Corn Disease Update: June 19, 2015

Tom Allen, Extension Plant Pathologist
By Tom Allen, Extension Plant Pathologist June 19, 2015 13:30

Corn Disease Update: June 19, 2015

For the most part, corn diseases have been few and far between.  Over the past two weeks I have received limited telephone calls regarding foliar diseases.  However, in scouting a few fields over the past ten days I have been able to observe limited foliar disease activity, which at this point in the season is a good sign.

Common rust of corn

Common rust of corn

Common rust

Common rust has been observed in extremely limited instances throughout the MS corn crop.  The foliar disease is never economically damaging and does not require a fungicide application.  Keep in mind that common rust low in the plant canopy can be confused with southern rust so scout fields accordingly and spend the most time observing disease at the ear leaf and above.

Common rust can occur on both sides of the leaf (top and bottom).  Lesions are typically longer than southern rust and the sporulation that erupts through the leaf surface tends to be a brown color rather than the bright orange of southern rust.  Generally speaking, common rust prefers cooler temperatures and can occur anywhere on the corn plant including on the husk.

Diplodia leaf streak and Diplodia ear rot of corn.  Bottom image shows the length that some lesions can reach.

Diplodia leaf streak and Diplodia ear rot of corn. Bottom image shows the length that some lesions can reach.

Diplodia leaf streak

Diplodia leaf streak is a disease that favors fields with a history of corn production and cooler and wetter environmental conditions.  Over the past 8 years I have only seen Diplodia leaf streak in limited locations, and prior to 2014 I had only seen the disease with one consultant.  As of last week I observed Diplodia leaf streak in two fields in western Leflore County.  The symptoms associated with the disease will appear similar to Northern corn leaf blight.  However, the lesions can be longer than NCLB and range in size from ½ inch to as long as 6+ inches.  Lesions will generally have a defined yellow halo with dark pepper grains embedded in the leaf tissue in the most mature lesions.  Early symptoms of the disease can begin as dark, water-soaked lesions that will appear along the leaf in a defined line, most often where the portion of the leaf was exposed from within the whorl.  Diplodia diseases in corn can produce symptoms on the leaf (Diplodia leaf streak), stalk (Diplodia stalk rot) as well as the ear (Diplodia ear rot).  Fungicides are not specifically labeled for Diplodia leaf streak and likely are not effective once the disease is observed.  At present, the Diplodia leaf streak observed was middle to lower canopy and had not progressed to severe levels.  In fact, in the two fields scouted, the disease was difficult to find and not present on numerous plants.

Gray leaf spot (GLS).

Gray leaf spot (GLS).

Gray leaf spot

As of today (6/19) I have not received a single call regarding gray leaf spot.  However, last week I observed early gray leaf spot in a field of VT corn in western Leflore County.  The area has had a history of corn production and gray leaf spot is not a surprise in these particular fields.  Typically gray leaf spot occurs on leaves after the ear has started to form.  However, in fields with a history of continuous corn production as well as gray leaf spot occurrence the disease can occur (albeit rarely) in vegetative corn.  Lesions are typically shaped like a rectangle and when held to the light have a faint yellow halo.  The lesions do not cross the veins and are generally less than an inch in length to 1.5 inches in the most mature lesion type.  Some hybrids, with good tolerance to the disease, can keep the disease low in the plant canopy whereby lesions will not occur above the ear leaf.  Scout fields with a history of continuous corn more carefully and monitor lesion development.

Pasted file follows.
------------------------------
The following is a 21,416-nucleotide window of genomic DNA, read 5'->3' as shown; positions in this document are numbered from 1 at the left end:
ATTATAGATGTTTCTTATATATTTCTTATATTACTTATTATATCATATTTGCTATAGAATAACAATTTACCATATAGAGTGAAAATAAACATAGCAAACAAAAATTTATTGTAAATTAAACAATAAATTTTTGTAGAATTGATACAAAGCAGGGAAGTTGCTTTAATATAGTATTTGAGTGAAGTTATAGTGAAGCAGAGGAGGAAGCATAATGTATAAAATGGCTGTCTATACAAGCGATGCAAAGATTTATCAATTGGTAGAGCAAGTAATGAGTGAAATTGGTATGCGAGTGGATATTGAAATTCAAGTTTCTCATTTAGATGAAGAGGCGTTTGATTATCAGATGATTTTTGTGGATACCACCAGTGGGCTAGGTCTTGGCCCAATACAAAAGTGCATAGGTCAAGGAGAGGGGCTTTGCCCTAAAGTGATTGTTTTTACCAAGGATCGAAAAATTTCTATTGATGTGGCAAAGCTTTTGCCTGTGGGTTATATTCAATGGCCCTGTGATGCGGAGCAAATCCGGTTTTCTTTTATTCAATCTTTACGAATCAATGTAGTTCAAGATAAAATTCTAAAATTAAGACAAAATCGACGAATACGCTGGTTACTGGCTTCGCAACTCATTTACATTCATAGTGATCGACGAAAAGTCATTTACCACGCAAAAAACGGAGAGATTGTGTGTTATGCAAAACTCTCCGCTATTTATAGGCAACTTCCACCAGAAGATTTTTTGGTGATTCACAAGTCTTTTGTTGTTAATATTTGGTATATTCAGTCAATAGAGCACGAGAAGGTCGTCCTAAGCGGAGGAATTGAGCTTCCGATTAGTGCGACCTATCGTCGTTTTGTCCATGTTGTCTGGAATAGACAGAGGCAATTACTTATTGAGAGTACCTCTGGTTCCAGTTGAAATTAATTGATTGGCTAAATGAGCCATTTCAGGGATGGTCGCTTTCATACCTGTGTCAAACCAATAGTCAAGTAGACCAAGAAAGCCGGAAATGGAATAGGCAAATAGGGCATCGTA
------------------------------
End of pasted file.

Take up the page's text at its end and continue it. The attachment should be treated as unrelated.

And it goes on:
NCLB.  Keep in mind lesions are typically 1" to 3" in length.

NCLB. Keep in mind lesions are typically 1″ to 3″ in length.

Northern corn leaf blight

I have only received a few telephone calls regarding NCLB.  In addition, I have struggled to find NCLB in my fungicide trial plots as well as fields I have scouted around the Delta.  NCLB is one of those diseases that can cause alarm.  The lesions can be large, 1 to 3 inches in length, but rarely is the disease a major yield reducer.  Corn hybrids with poor disease packages or hybrids that are extremely susceptible to NCLB should be scouting carefully.  Finding one lesion per plant and then having to struggle to find additional lesions does not mean that a fungicide needs to be applied.  Remember, one lesion per leaf per plant is far less than 1% of the measureable leaf surface area of a corn plant.  For yield loss to occur in a corn plant much more than 1% of the photosynthetic leaf surface area needs to be covered.  Keep in mind that injury as a result of a foliar nutrient application can be mistaken for NCLB.  Typically, the lesions associated with a foliar nutrient application will appear more shredded and oftentimes will occur in a pattern on the leaf surface since that part of the leaf was exposed to the application or may have remained down in the whorl at the time of application.

Southern rust

No southern rust has been reported from MS nor from the region (AL, AR, LA) to date (6/19).  At present the only southern rust reported has been from southern Georgia.

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Tom Allen, Extension Plant Pathologist
By Tom Allen, Extension Plant Pathologist June 19, 2015 13:30
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